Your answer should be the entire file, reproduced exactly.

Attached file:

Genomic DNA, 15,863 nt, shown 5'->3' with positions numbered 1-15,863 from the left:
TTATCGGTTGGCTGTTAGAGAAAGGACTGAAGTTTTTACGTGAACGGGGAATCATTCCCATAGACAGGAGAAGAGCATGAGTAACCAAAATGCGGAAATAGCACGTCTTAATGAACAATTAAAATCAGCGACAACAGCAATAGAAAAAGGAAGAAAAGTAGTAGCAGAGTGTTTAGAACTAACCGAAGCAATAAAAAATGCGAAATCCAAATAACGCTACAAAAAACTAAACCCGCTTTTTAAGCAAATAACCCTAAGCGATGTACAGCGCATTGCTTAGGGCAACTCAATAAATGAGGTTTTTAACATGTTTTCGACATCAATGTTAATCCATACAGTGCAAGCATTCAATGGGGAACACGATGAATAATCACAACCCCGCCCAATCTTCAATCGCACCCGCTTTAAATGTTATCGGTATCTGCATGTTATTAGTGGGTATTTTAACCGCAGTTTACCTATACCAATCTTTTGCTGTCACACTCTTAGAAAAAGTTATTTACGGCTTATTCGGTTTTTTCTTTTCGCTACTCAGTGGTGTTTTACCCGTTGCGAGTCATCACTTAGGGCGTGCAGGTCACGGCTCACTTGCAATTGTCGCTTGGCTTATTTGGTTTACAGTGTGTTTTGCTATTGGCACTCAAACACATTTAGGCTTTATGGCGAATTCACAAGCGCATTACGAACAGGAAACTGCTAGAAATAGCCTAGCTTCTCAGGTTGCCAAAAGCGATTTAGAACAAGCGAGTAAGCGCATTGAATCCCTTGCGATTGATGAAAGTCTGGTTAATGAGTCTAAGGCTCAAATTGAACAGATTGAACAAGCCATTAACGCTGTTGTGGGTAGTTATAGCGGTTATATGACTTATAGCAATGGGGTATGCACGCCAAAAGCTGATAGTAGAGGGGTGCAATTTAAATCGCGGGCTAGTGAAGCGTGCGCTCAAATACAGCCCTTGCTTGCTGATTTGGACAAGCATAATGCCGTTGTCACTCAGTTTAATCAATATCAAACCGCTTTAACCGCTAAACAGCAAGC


Genomic DNA, 15,863 nt, shown 5'->3' with positions numbered 1-15,863 from the left:
TTATCGGTTGGCTGTTAGAGAAAGGACTGAAGTTTTTACGTGAACGGGGAATCATTCCCATAGACAGGAGAAGAGCATGAGTAACCAAAATGCGGAAATAGCACGTCTTAATGAACAATTAAAATCAGCGACAACAGCAATAGAAAAAGGAAGAAAAGTAGTAGCAGAGTGTTTAGAACTAACCGAAGCAATAAAAAATGCGAAATCCAAATAACGCTACAAAAAACTAAACCCGCTTTTTAAGCAAATAACCCTAAGCGATGTACAGCGCATTGCTTAGGGCAACTCAATAAATGAGGTTTTTAACATGTTTTCGACATCAATGTTAATCCATACAGTGCAAGCATTCAATGGGGAACACGATGAATAATCACAACCCCGCCCAATCTTCAATCGCACCCGCTTTAAATGTTATCGGTATCTGCATGTTATTAGTGGGTATTTTAACCGCAGTTTACCTATACCAATCTTTTGCTGTCACACTCTTAGAAAAAGTTATTTACGGCTTATTCGGTTTTTTCTTTTCGCTACTCAGTGGTGTTTTACCCGTTGCGAGTCATCACTTAGGGCGTGCAGGTCACGGCTCACTTGCAATTGTCGCTTGGCTTATTTGGTTTACAGTGTGTTTTGCTATTGGCACTCAAACACATTTAGGCTTTATGGCGAATTCACAAGCGCATTACGAACAGGAAACTGCTAGAAATAGCCTAGCTTCTCAGGTTGCCAAAAGCGATTTAGAACAAGCGAGTAAGCGCATTGAATCCCTTGCGATTGATGAAAGTCTGGTTAATGAGTCTAAGGCTCAAATTGAACAGATTGAACAAGCCATTAACGCTGTTGTGGGTAGTTATAGCGGTTATATGACTTATAGCAATGGGGTATGCACGCCAAAAGCTGATAGTAGAGGGGTGCAATTTAAATCGCGGGCTAGTGAAGCGTGCGCTCAAATACAGCCCTTGCTTGCTGATTTGGACAAGCATAATGCCGTTGTCACTCAGTTTAATCAATATCAAACCGCTTTAACCGCTAAACAGCAAGC